PNS National Newscast

Audio Activation
"Siri, play the Public News Service (podcast)"
"Hey Google, play the Public News Service podcast"
"Alexa, play Public News Service podcast"
or "Alexa, what's my news flash?" once you set it up in the Alexa app

2020Talks

Audio Activation
"Siri, play the 2020Talks podcast"
"Hey Google, play the 2020Talks podcast"
"Alexa, play Two-Thousand-Twenty Talks podcast"
or "Alexa, what's my news flash?" once you set it up in the Alexa app

Newscasts

PNS Daily Newscast - August 12, 2020 


Former VP Joe Biden picks Sen. Kamala Harris as his running mate; some schools have science-based metrics for open classroom instruction.


2020Talks - August 12, 2020 


California Sen. Kamala Harris will be on the ticket with Joe Biden in November. Four states had primaries yesterday, and two had runoffs. Georgia and Wisconsin appear to have improved since last time.

Amendment 68 Promises Money for Colorado Schools; Opponents Ask at What Cost

PHOTO: Expanding the Arapahoe Park gaming horse track to include gambling in Arapahoe County could impact existing casino towns like Central City. Photo courtesy: Central City, Colorado.
PHOTO: Expanding the Arapahoe Park gaming horse track to include gambling in Arapahoe County could impact existing casino towns like Central City. Photo courtesy: Central City, Colorado.
October 9, 2014

AURORA, Colo. - Budgets are tight for Colorado schools, and Amendment 68 promises to raise up to $100 million through a K-12 Education Fund.

On the ballot in next month's midterm election, Amendment 68 would raise the funds by expanding gambling in Arapahoe, Mesa and Pueblo counties, but many in those counties and around the state are not in in favor of the Amendment.

Michele Ames, spokesperson for the No on 68 campaign, says it's important to pay attention to the language regarding the money the Amendment would raise for education.

"This $100 million number is only an estimate, not a guarantee," she says. "That's less than one percent of the total amount of money it costs to fund our public school system here in Colorado on an annual basis."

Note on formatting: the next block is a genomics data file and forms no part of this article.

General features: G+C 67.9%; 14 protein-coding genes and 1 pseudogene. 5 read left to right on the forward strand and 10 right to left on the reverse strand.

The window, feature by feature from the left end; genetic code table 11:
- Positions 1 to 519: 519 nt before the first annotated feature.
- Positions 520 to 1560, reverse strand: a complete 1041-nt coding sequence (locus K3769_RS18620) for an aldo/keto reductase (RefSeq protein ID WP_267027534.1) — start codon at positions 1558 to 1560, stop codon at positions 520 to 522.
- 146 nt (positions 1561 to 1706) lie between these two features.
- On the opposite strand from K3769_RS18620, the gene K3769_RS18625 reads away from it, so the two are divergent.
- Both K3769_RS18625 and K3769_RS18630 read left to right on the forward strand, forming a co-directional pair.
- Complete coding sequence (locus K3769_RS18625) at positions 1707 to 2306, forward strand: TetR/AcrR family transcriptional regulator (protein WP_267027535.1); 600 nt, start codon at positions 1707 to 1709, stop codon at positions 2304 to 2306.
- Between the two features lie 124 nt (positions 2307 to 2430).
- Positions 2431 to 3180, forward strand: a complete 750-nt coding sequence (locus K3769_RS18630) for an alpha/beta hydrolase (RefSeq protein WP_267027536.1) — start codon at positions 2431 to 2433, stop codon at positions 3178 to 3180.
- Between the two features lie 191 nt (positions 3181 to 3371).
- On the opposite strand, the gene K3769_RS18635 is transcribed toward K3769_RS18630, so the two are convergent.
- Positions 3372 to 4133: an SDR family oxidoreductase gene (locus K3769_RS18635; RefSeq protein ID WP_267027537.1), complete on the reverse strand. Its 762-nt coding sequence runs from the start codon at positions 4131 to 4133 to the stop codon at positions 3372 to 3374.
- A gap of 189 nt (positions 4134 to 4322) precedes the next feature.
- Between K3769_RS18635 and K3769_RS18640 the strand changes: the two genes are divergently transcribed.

The political action committee behind the initiative, "Coloradans For Better Schools," is registered as the issue committee in favor of the Amendment. Public finance data indicates the PAC is primarily funded by Mile High USA, a subsidiary of a Rhode Island-based casino.

Supporters of the amendment argue the money is needed to help reduce class sizes and improve public education in Colorado. The No on 68 campaign is backed by the PAC "Don't Turn Racetracks into Casinos," which is largely funded by Colorado's existing casino operators.

Because of language in Amendment 68, the Arapahoe Park gaming horse track would initially be the only track that could qualify for a gambling expansion. Ames says a larger casino on the edge of Denver could hurt existing casinos at Central City, Cripple Creek and Black Hawk.

"If someone were to put a casino where they're talking about now, with Amendment 68, right in Arapahoe County, just on the edge of the Denver metro area, those three towns would die," says Ames.

Public revenue from existing casinos is being used to pay off bonds used to build the History Colorado Center and Museum. If those revenues decrease, Ames warns taxpayers may have to pick up the remaining loan payments.

If the Arapahoe Park gaming horse track was allowed to expand, the city of Aurora estimates it would cost $63 million in road improvements to accommodate the larger facility.

Stephanie Carson, Public News Service - CO